Yes, you will need to become comfortable in the Terminal (or, preferably, iTerm 2) to use the Homebrew ecosystem (though there are some efforts to make this more GUI-user friendly).

Using Homebrew to Create & Maintain Your R Installation

I won’t provide much (if any) color commentary to the commands below. Suffice it to say that in a few short lines of a script, you’ll end up having:

  • R (with gfortran and the vast majority of required support libraries for many packages)
  • Oracle Java (a later step in the sequence ensures R knows about your Java install)
  • X11 (XQuartz)
  • MacTex
  • RStudio
  • extra SVG, XML, curl, geo-munging and C++ support libraries
  • A cool font for RStudio (FiraCode, though that’s not necessary)
  • iTerm 2 (optional)
  • GitHub Desktop (optional)

If it’s your first time using Homebrew you’ll need to do this:

ruby -e "$(curl -fsSL https://raw.githubusercontent.com/Homebrew/install/master/install)"

NOTE that I’m generally against piping output of curl to run raw on your system without validation, so you can download https://raw.githubusercontent.com/Homebrew/install/master/install and verify it (or ask a security friend to verify it), but you’ll be trusting the Homebrew ecosystem to not pwn your system for the rest of your time using it, so as long as you trust that I gave you the proper URL to get to the installer, cut/paste away.

Once Homebrew is setup I’d recommend copying and pasting each line (below) one-by-one to get familiar with Homebrew operations and messaging.

This can be a pretty scary experience if you’re not used to the command-line, so drop a note in the comments or on Twitter (target @hrbrmstr and use the #rstats #homebrew tags) if some things go awry or get confusing and I’ll try to help as much as I can.

brew tap caskroom/cask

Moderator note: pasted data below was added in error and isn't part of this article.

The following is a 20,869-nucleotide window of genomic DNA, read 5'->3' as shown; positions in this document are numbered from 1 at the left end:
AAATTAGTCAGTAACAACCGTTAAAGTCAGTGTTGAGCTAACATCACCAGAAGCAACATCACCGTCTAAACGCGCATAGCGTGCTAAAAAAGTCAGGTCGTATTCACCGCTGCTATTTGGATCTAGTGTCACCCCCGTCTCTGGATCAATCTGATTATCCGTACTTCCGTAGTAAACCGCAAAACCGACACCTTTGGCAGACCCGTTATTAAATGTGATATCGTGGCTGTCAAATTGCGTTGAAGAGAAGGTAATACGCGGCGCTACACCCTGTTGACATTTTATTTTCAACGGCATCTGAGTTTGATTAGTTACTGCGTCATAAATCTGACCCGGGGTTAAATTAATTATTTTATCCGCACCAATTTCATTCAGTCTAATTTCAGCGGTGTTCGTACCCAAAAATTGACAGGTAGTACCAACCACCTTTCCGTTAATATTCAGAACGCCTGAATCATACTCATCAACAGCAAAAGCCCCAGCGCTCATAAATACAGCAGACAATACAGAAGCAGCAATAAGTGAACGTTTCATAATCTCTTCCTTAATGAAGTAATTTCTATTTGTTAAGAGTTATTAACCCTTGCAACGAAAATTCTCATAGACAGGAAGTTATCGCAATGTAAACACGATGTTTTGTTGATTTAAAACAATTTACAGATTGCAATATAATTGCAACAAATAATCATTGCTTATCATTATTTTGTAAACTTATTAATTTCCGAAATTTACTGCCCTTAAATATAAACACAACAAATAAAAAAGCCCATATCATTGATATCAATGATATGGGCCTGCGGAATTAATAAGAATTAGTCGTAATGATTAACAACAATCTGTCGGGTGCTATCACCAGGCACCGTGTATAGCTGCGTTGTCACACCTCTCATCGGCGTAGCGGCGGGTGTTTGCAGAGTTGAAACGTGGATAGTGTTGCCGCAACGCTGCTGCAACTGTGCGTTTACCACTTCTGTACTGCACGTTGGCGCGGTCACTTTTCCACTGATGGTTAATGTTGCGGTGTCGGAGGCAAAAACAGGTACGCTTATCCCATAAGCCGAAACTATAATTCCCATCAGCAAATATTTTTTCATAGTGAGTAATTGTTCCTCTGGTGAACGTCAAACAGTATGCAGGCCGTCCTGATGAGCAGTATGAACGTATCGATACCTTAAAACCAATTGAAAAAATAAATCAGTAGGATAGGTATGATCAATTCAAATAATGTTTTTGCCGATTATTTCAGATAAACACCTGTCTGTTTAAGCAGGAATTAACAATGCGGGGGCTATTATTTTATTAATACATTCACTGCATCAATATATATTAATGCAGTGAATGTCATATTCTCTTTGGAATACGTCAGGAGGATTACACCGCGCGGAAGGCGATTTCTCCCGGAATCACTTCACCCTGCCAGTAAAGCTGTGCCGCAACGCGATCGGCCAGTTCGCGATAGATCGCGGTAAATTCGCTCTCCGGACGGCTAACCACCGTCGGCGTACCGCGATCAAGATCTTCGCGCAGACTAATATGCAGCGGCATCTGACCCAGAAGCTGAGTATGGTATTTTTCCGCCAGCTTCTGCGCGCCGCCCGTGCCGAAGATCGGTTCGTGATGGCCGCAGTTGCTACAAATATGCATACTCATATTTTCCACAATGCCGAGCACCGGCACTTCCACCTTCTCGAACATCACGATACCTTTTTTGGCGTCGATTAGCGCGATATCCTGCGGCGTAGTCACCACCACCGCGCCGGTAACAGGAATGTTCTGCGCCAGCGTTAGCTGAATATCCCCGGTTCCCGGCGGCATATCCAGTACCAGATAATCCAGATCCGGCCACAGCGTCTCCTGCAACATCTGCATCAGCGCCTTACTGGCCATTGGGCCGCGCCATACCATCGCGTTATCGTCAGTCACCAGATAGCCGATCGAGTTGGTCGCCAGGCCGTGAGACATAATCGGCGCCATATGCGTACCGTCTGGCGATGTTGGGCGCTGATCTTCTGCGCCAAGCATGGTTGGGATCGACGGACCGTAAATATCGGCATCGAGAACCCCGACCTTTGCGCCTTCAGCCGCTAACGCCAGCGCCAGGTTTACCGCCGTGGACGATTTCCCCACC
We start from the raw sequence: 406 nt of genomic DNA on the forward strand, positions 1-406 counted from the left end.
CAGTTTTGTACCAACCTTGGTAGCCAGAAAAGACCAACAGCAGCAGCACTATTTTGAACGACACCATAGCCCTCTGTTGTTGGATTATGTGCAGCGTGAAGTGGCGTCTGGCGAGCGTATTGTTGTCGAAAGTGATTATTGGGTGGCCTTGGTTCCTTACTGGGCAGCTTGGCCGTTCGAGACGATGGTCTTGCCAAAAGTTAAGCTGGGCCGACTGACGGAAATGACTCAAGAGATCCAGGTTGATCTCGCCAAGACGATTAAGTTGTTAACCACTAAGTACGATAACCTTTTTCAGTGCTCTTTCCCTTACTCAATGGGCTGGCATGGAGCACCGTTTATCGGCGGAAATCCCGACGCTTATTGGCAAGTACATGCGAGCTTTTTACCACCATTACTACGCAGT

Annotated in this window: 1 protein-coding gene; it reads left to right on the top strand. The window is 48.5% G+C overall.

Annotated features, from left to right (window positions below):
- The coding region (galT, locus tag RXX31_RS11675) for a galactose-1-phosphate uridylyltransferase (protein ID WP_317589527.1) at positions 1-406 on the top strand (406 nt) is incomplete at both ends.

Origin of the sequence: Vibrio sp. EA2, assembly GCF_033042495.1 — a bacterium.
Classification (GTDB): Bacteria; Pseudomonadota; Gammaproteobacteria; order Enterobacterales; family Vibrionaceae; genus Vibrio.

brew install brew-cask
 
brew install Caskroom/cask/xquartz
brew cask install java
 
brew tap homebrew/science
brew install R
 
brew install Caskroom/cask/rstudio
 
 
# For latex:
 
brew cask install mactex
 
# OR YOU CAN DO
 
brew cask install basictex # suggested by @noamross
 
# DO NOT DO BOTH!
 
brew install libsvg curl libxml2 gdal geos boost
 
R CMD javareconf JAVA_CPPFLAGS=-I/System/Library/Frameworks/JavaVM.framework/Headers
 
brew tap caskroom/fonts
brew cask install font-fira-code
brew cask install iterm2
brew cask install gitup           # if you want a GUI for git stuff (h/t @jennybryan)

That’s quite a bit less clicking/typing from what was required in the previous post.

Fin

I validated that entire configuration on a completely fresh installation of El Capitan (OS X 10.11) in a VM. At the end, I had a fully-functioning data-science setup. Hopefully, you will as well.

If you have suggestions for other Homebrew things to add to make a good “data science OS X setup”, drop a note in the comments!

P.S.

Once you have a full Homebrew & “Cask” setup, the way to keep up-to-date with everything is more like:

brew update && brew upgrade brew-cask && brew cleanup && brew cask cleanup

but an complete “how to use Homebrew” guide is beyond the scope of this post.

To leave a comment for the author, please follow the link and comment on their blog: rud.is » R.

R-bloggers.com offers daily e-mail updates about R news and tutorials on topics such as: Data science, Big Data, R jobs, visualization (ggplot2, Boxplots, maps, animation), programming (RStudio, Sweave, LaTeX, SQL, Eclipse, git, hadoop, Web Scraping) statistics (regression, PCA, time series, trading) and more...



If you got this far, why not subscribe for updates from the site? Choose your flavor: e-mail, twitter, RSS, or facebook...

Comments are closed.

Sponsors

Never miss an update!
Subscribe to R-bloggers to receive
e-mails with the latest R posts.
(You will not see this message again.)

Click here to close (This popup will not appear again)